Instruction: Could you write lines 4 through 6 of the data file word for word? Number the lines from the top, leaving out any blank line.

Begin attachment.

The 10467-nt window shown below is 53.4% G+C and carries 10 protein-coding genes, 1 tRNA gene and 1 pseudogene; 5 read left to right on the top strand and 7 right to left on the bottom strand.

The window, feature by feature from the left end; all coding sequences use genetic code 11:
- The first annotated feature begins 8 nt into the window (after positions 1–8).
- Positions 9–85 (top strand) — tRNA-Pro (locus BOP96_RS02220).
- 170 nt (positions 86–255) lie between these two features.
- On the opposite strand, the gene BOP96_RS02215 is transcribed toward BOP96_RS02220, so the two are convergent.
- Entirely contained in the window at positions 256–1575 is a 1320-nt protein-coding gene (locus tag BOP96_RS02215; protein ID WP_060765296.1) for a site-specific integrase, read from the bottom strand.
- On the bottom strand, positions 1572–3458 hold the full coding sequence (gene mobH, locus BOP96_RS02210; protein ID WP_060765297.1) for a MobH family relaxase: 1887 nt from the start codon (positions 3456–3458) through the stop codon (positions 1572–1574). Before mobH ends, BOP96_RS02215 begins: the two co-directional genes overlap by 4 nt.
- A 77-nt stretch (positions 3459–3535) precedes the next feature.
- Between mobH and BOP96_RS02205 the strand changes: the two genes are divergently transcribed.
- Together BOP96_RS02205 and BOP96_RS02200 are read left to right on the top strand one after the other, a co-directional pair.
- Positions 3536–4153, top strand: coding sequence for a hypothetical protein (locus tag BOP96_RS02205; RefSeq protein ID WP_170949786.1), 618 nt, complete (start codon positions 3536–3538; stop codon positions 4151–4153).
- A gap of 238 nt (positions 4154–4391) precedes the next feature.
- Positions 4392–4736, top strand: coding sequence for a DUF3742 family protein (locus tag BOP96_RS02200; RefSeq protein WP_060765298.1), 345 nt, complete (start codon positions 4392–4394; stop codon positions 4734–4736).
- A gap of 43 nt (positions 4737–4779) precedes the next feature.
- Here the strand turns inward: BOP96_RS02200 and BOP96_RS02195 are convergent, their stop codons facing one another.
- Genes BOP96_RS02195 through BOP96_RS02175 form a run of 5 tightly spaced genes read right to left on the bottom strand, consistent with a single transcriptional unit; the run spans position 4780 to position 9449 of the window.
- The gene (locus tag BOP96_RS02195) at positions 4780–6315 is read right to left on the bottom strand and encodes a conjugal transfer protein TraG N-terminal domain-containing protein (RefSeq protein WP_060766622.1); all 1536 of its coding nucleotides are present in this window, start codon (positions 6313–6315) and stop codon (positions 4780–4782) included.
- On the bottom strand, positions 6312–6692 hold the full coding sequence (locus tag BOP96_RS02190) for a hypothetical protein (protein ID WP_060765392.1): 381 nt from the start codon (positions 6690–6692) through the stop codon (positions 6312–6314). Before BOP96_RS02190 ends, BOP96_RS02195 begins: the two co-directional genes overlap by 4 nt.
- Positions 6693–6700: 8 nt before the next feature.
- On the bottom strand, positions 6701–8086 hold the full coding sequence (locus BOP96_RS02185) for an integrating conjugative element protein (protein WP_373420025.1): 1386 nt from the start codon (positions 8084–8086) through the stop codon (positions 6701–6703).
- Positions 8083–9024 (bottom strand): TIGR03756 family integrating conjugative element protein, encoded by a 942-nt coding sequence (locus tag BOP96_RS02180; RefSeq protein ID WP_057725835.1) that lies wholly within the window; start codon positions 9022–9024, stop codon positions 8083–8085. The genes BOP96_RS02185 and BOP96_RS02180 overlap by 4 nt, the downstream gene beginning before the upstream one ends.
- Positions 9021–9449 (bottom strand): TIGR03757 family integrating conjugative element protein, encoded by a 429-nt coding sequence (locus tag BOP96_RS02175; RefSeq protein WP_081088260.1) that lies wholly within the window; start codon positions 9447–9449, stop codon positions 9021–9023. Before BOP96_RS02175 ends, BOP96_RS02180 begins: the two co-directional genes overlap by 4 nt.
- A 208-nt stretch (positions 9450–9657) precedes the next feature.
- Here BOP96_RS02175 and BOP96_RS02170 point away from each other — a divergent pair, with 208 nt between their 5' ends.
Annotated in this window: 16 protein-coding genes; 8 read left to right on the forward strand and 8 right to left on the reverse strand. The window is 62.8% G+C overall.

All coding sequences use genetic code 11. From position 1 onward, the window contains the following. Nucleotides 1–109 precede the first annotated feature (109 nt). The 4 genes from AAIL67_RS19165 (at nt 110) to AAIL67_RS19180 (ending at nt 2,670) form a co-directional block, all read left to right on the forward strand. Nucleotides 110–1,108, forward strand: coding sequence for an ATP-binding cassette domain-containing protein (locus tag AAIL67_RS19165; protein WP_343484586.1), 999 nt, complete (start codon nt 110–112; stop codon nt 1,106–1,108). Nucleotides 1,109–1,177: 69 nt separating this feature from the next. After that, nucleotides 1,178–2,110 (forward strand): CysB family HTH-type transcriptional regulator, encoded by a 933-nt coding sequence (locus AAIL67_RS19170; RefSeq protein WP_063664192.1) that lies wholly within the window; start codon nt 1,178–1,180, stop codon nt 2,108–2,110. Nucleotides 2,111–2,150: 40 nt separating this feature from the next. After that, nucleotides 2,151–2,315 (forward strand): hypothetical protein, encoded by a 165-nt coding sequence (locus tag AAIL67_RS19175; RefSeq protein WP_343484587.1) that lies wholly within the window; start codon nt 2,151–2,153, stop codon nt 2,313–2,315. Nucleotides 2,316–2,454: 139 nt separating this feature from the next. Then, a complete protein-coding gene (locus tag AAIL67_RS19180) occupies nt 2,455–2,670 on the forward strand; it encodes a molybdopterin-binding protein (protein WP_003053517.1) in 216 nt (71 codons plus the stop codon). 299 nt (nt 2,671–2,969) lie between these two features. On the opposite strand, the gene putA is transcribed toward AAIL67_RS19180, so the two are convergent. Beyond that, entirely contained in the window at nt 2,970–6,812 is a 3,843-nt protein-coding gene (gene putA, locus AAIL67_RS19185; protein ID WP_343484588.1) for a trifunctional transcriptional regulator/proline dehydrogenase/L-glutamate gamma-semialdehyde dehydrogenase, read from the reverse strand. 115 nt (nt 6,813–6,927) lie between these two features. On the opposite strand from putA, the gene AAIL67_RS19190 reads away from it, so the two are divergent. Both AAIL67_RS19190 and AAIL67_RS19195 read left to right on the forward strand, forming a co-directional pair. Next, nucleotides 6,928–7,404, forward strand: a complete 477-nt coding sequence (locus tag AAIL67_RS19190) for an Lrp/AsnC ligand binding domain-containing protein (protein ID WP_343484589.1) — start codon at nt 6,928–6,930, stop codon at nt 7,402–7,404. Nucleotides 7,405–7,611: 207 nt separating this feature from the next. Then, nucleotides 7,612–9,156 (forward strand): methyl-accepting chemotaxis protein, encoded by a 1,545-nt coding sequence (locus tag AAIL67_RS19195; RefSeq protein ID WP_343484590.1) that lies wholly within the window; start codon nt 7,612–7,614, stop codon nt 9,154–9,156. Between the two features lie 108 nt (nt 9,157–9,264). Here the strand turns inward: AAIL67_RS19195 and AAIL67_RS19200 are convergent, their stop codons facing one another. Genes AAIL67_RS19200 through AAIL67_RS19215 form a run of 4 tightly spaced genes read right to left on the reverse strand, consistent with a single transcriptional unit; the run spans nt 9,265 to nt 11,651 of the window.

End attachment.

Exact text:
- Positions 9–85 (top strand) — tRNA-Pro (locus BOP96_RS02220).
- 170 nt (positions 86–255) lie between these two features.
- On the opposite strand, the gene BOP96_RS02215 is transcribed toward BOP96_RS02220, so the two are convergent.